In response to a last-minute surge in health-insurance sign-ups, Covered California — the state’s arm of the Affordable Care Act, a k a Obamacare — gave a two-week deadline extension to anyone who started the enrollment process by March 31. In the last week alone, 156,000 state residents signed up for one of the many health-care networks mandated by the act, and more than 1.2 million have done so overall, which is about twice the initial goal set by Covered California. While no numbers exist specific to Santa Barbara County, the six counties making up the Central Coast saw 62,000 new enrollments. How many of those were uninsured prior is not known. In Santa Barbara, three new exchange plans were offered: Kaiser (which has a minimal presence in the county), Blue Cross, and Blue Shield.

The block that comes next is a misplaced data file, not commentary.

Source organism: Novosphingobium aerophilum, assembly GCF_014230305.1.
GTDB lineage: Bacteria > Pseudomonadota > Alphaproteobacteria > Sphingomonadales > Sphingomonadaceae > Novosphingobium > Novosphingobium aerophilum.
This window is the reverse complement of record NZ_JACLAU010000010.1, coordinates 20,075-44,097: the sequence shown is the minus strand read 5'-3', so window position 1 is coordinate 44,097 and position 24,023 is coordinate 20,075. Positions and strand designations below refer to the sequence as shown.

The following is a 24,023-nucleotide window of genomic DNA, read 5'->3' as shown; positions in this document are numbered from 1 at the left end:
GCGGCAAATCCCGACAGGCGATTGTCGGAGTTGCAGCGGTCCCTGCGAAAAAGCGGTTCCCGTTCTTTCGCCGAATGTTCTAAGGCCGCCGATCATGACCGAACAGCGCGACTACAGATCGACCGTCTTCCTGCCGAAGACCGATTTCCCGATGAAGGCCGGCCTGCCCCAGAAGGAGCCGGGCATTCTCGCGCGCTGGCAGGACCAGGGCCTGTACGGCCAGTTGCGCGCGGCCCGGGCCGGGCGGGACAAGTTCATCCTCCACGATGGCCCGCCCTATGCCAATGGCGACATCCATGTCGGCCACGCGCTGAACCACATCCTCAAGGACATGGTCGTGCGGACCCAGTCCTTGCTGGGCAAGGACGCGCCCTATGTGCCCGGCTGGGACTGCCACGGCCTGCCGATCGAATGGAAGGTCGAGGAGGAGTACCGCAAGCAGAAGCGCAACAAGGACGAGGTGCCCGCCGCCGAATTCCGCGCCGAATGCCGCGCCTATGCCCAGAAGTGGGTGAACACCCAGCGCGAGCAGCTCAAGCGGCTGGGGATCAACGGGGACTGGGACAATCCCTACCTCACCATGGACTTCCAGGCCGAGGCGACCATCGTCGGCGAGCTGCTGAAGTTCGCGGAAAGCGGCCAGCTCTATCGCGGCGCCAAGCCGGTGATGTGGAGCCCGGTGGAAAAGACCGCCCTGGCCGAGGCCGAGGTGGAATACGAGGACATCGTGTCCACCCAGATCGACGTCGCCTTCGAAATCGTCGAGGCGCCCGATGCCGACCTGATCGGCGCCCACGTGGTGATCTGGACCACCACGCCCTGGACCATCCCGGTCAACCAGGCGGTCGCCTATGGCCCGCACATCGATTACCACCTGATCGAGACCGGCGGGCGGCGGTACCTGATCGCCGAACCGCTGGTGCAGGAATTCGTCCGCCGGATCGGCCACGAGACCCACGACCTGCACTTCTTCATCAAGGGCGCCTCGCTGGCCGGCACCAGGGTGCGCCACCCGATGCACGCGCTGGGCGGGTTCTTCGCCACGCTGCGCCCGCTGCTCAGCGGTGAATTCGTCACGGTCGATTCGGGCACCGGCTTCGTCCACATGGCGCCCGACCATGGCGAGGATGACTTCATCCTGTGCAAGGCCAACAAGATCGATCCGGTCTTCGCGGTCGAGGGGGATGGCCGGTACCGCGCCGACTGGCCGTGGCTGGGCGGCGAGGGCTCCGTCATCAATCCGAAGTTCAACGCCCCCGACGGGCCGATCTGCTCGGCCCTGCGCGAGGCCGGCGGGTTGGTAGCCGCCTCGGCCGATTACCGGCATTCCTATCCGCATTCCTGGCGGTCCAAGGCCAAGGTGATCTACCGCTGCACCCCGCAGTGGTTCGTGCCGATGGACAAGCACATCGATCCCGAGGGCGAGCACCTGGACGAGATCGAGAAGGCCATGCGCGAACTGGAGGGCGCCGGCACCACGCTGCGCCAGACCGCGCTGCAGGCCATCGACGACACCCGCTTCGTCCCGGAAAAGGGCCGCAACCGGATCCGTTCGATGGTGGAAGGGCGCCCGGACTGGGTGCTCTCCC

Covered California also signed up an additional 1.5 million state residents for MediCal, including 11,539 in Santa Barbara County, although officials believe that up to 30,000 residents could qualify. Luckily, there’s no deadline for enrolling in MediCal, but it’s for naturalized U.S. citizens who make no more than 138 percent of the federal poverty level, or about $15,000 for individuals and $33,000 for a family of four.
Santa Barbara still has many Obamacare bugs to work out, particularly that Sansum Clinic, the largest health-care provider in the county, has no contract with Blue Shield, which could affect a small but significant slice of its patient population. Primary care providers are concerned at the low rates offered by the Blue Shield exchange; some have refused to accept those patients, and others have terminated their agreements with Blue Shield.
But the big news, according to County Health spokesperson Susan Klein-Rothschild, is that thousands of residents who weren’t covered before now are, so they can seek ongoing care rather than just descend upon emergency rooms en masse. “And that’s fantastic,” she said.